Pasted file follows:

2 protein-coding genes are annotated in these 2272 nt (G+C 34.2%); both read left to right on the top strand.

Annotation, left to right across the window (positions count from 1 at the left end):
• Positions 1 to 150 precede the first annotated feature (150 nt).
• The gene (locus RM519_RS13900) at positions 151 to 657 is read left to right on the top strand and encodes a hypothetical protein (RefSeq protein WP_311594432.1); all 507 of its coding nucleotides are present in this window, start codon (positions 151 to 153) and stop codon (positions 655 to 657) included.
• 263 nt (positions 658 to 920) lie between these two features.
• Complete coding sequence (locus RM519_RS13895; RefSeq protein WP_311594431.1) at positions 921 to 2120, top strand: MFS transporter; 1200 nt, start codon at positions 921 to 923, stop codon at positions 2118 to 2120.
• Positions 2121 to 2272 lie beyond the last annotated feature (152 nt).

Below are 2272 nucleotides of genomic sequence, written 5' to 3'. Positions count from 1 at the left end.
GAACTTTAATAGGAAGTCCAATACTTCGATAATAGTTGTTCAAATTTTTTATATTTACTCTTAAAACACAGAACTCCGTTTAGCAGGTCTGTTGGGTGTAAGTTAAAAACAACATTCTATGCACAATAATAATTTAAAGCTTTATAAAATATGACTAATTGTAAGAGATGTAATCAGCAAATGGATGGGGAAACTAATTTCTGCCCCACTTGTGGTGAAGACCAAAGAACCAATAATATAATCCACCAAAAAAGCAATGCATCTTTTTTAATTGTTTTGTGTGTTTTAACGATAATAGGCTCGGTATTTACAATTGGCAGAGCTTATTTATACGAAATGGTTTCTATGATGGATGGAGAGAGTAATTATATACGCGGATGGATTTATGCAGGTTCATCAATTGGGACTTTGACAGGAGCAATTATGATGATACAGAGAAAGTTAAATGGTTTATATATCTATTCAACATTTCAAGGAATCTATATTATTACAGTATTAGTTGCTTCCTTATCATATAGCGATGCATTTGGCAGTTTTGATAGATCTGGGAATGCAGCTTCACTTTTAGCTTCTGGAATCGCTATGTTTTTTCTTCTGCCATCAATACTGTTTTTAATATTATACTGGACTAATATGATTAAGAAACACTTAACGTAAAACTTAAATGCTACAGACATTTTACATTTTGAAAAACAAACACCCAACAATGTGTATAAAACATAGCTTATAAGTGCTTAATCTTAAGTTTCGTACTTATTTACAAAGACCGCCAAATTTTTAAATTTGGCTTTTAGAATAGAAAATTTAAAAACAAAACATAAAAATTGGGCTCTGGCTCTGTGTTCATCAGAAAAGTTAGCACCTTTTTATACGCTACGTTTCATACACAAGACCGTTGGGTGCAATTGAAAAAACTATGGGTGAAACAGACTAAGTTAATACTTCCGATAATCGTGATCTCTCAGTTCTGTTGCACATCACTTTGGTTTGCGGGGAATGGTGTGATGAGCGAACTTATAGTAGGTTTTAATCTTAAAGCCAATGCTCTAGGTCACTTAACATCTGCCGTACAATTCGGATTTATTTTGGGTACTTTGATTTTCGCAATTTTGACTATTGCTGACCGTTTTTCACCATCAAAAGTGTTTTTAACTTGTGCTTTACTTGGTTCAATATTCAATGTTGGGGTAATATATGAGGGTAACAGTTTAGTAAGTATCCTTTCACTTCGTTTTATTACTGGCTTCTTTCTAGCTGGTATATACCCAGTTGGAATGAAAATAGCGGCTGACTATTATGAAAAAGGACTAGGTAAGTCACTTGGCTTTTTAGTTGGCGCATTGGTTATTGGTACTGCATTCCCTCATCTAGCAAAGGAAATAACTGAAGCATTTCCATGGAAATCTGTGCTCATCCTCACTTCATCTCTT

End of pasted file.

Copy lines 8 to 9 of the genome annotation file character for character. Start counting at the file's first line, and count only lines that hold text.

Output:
Below are 2272 nucleotides of genomic sequence, written 5' to 3'. Positions count from 1 at the left end.
GAACTTTAATAGGAAGTCCAATACTTCGATAATAGTTGTTCAAATTTTTTATATTTACTCTTAAAACACAGAACTCCGTTTAGCAGGTCTGTTGGGTGTAAGTTAAAAACAACATTCTATGCACAATAATAATTTAAAGCTTTATAAAATATGACTAATTGTAAGAGATGTAATCAGCAAATGGATGGGGAAACTAATTTCTGCCCCACTTGTGGTGAAGACCAAAGAACCAATAATATAATCCACCAAAAAAGCAATGCATCTTTTTTAATTGTTTTGTGTGTTTTAACGATAATAGGCTCGGTATTTACAATTGGCAGAGCTTATTTATACGAAATGGTTTCTATGATGGATGGAGAGAGTAATTATATACGCGGATGGATTTATGCAGGTTCATCAATTGGGACTTTGACAGGAGCAATTATGATGATACAGAGAAAGTTAAATGGTTTATATATCTATTCAACATTTCAAGGAATCTATATTATTACAGTATTAGTTGCTTCCTTATCATATAGCGATGCATTTGGCAGTTTTGATAGATCTGGGAATGCAGCTTCACTTTTAGCTTCTGGAATCGCTATGTTTTTTCTTCTGCCATCAATACTGTTTTTAATATTATACTGGACTAATATGATTAAGAAACACTTAACGTAAAACTTAAATGCTACAGACATTTTACATTTTGAAAAACAAACACCCAACAATGTGTATAAAACATAGCTTATAAGTGCTTAATCTTAAGTTTCGTACTTATTTACAAAGACCGCCAAATTTTTAAATTTGGCTTTTAGAATAGAAAATTTAAAAACAAAACATAAAAATTGGGCTCTGGCTCTGTGTTCATCAGAAAAGTTAGCACCTTTTTATACGCTACGTTTCATACACAAGACCGTTGGGTGCAATTGAAAAAACTATGGGTGAAACAGACTAAGTTAATACTTCCGATAATCGTGATCTCTCAGTTCTGTTGCACATCACTTTGGTTTGCGGGGAATGGTGTGATGAGCGAACTTATAGTAGGTTTTAATCTTAAAGCCAATGCTCTAGGTCACTTAACATCTGCCGTACAATTCGGATTTATTTTGGGTACTTTGATTTTCGCAATTTTGACTATTGCTGACCGTTTTTCACCATCAAAAGTGTTTTTAACTTGTGCTTTACTTGGTTCAATATTCAATGTTGGGGTAATATATGAGGGTAACAGTTTAGTAAGTATCCTTTCACTTCGTTTTATTACTGGCTTCTTTCTAGCTGGTATATACCCAGTTGGAATGAAAATAGCGGCTGACTATTATGAAAAAGGACTAGGTAAGTCACTTGGCTTTTTAGTTGGCGCATTGGTTATTGGTACTGCATTCCCTCATCTAGCAAAGGAAATAACTGAAGCATTTCCATGGAAATCTGTGCTCATCCTCACTTCATCTCTT